An appellate panel split Monday in reversing on whether an online travel media company substantially performed its obligations under its settlement agreement with a marketing technology company regarding the use of subscriber data.
ShermansTravel Media, LLC v. Gen3Ventures, LLC, 19A-PL-3024, concerns a dispute between travel media company Shermans and Gen3, a marketing tech company that provided Shermans with subscriber email addresses. The two companies had entered into an email delivery agreement together where the parties would share revenue generated from email advertisements sent to subscribers collected and identified by Gen3 and its affiliates. Meanwhile, Shermans would send emails both to its subscribers and to Gen3’s subscribers.
At some point, Gen3 filed a complaint for breach of contract against Shermans, and the parties eventually entered into a settlement agreement. Shermans agreed to make periodic payments to Gen3 and to delete Gen3’s subscriber data, and each party would dismiss its claims. However, Gen3 refused to dismiss its claims against Shermans after asserting that Shermans had not completely performed its obligation to delete Gen3’s subscriber data.
A trial court ultimately entered summary judgment for Gen3, finding Sherman’s had breached the settlement agreement. But an appellate majority consisting of Judge James Kirsch and Judge Elaine Brown sided with Shermans, reversing after finding that summary judgment should not have been granted to Gen3.
Although it agreed with Gen3 that the settlement agreement required Shermans to satisfy specified conditions before Gen3 was required to dismiss the complaint, the appellate majority disagreed with Gen3 that substantial performance does not apply to the conditions.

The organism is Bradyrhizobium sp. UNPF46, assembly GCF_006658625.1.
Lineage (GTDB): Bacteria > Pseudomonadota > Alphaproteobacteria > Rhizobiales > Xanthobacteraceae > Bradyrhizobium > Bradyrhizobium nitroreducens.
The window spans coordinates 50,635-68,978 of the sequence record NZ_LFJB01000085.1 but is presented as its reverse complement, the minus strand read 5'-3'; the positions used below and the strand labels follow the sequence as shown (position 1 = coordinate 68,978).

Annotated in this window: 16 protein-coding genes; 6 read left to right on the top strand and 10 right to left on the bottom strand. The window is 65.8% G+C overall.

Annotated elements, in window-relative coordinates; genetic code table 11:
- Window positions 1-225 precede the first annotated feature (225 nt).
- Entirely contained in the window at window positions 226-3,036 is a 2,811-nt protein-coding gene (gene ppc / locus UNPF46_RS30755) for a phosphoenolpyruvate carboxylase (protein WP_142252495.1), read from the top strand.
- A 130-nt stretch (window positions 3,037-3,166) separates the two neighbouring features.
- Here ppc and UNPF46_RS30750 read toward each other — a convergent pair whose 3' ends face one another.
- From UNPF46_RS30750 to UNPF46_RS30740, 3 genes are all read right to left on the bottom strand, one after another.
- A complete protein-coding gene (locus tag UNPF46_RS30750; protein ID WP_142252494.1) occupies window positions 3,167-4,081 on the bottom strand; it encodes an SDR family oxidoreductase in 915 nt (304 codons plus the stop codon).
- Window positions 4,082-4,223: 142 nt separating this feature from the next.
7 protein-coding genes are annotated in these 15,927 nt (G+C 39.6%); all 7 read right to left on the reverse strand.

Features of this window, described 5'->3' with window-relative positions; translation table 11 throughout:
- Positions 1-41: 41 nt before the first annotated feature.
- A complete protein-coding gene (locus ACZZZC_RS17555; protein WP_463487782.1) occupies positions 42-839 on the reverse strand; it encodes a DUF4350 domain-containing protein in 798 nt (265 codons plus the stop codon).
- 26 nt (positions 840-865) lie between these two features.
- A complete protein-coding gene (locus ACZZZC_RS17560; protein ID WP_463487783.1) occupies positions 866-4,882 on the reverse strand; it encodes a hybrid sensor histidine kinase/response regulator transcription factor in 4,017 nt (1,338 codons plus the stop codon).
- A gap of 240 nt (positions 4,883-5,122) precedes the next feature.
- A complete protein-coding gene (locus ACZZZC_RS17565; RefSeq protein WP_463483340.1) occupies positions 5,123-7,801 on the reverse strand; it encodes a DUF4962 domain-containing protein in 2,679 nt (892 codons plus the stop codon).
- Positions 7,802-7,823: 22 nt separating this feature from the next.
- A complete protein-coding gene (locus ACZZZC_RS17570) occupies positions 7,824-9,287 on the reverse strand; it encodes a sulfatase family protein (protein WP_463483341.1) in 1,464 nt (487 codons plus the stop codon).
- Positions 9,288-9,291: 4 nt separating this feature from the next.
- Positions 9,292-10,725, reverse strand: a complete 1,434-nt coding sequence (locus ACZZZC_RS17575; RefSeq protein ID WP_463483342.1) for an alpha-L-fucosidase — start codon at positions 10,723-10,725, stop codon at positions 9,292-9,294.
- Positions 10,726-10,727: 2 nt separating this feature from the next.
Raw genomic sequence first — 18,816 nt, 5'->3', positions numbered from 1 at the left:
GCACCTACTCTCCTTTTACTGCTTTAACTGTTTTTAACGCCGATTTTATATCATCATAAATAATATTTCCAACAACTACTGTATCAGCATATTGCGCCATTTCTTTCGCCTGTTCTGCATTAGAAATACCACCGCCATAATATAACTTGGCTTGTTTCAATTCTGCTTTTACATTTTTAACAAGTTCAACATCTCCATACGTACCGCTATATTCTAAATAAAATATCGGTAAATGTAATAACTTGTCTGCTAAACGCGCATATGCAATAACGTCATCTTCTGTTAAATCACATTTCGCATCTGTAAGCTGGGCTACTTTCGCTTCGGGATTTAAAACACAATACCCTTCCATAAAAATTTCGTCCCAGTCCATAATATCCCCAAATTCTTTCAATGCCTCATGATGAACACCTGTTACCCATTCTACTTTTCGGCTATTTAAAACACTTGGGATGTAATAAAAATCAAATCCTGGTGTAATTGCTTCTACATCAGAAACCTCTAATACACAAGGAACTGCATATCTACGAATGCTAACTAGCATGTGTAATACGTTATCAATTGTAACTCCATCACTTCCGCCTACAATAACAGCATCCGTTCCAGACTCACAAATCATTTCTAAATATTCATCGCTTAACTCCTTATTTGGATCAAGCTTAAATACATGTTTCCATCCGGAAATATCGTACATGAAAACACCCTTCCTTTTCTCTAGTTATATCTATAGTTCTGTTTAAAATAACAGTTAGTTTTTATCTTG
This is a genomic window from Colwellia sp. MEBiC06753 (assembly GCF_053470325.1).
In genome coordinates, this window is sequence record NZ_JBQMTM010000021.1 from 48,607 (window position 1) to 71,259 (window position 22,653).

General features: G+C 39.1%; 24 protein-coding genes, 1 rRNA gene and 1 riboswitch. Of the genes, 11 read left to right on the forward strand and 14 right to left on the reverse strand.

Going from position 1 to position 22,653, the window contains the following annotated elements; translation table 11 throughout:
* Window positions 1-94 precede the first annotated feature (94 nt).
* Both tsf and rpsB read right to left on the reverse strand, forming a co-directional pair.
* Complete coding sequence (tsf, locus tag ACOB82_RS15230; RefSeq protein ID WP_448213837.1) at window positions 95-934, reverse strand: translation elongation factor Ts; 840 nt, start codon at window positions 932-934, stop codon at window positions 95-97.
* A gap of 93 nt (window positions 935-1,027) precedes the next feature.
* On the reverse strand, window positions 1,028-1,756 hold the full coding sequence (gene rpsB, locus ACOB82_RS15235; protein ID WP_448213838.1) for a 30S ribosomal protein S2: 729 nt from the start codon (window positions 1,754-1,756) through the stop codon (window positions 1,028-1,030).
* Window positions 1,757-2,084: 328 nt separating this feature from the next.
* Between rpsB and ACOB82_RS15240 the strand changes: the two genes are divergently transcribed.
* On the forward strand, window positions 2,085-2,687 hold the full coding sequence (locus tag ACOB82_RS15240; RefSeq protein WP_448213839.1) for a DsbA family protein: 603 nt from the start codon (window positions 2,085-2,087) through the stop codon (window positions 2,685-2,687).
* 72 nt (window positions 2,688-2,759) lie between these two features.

It therefore concluded that substantial performance is applicable to the parties’ obligations under the settlement agreement, further concluding that the trial court failed to recognize that material, factual disputes existed with respect to whether Shermans materially breached the settlement agreement.
First, the appellate majority noted that during the 13-day period relevant to April 5 and April 18 files that Shermans sent Gen3 data concerning all Gen3 Subscribers, Shermans sent “over 22 million emails” to its subscribers and that the 68,521 emails sent to Gen3 subscribers “made up less than a third of one percent, 0.3%, of the volume of emails sent by Shermans during that time.”
It further found that there is a dispute regarding the status of the subscribers in the June 13 files, whether the subscribers are independently acquired Shermans subscribers who overlap with Gen3 subscribers or whether they are Gen3 subscribers.
Lastly, the majority noted that there is a disputed factual question as to whether Shermans’ efforts to delete the data was substantial performance of that obligation. It therefore concluded that the designated evidence leads to the conclusion that there was a factual dispute as to whether Shermans substantially performed under the settlement agreement.
Concluding that there were genuine issues of material fact precluding summary judgment, the majority reversed the award of summary judgment to Gen3 and remanded for further proceedings. Judge Brown, concurring in a separate opinion, agreed that the summary judgment award to Gen3 was improper.
But Judge Terry Crone, writing in dissent, argued that Shermans failed to substantially perform under the agreement as a matter of law and “overpromised regarding its ability to delete and cease utilizing Gen3’s subscriber data, and it woefully underdelivered.”
“The concurring opinion posits that ‘[u]tilize’ connotes a benefit[,]’ but the only thing that one ‘utilizes’ an email address for is to send an email. To say that Shermans did not ‘utilize’ Gen3’s subscriber data by sending emails is like saying that I did not ‘utilize’ my phone by making a phone call with it. The lead opinion adopts Shermans’ sleight-of-hand focus on percentages, noting that the 68,521 emails sent to Gen3 subscribers in April 2017 ‘made up less than a third of one percent, 0.3%, of the volume of emails sent by Shermans during that time,’” the dissenting judge wrote.
“The total number of emails that Shermans sent to its subscribers is irrelevant; the critical fact is that Shermans breached its Settlement Agreement with Gen3 68,521 times. In no rational universe would this constitute substantial performance,” Crone concluded.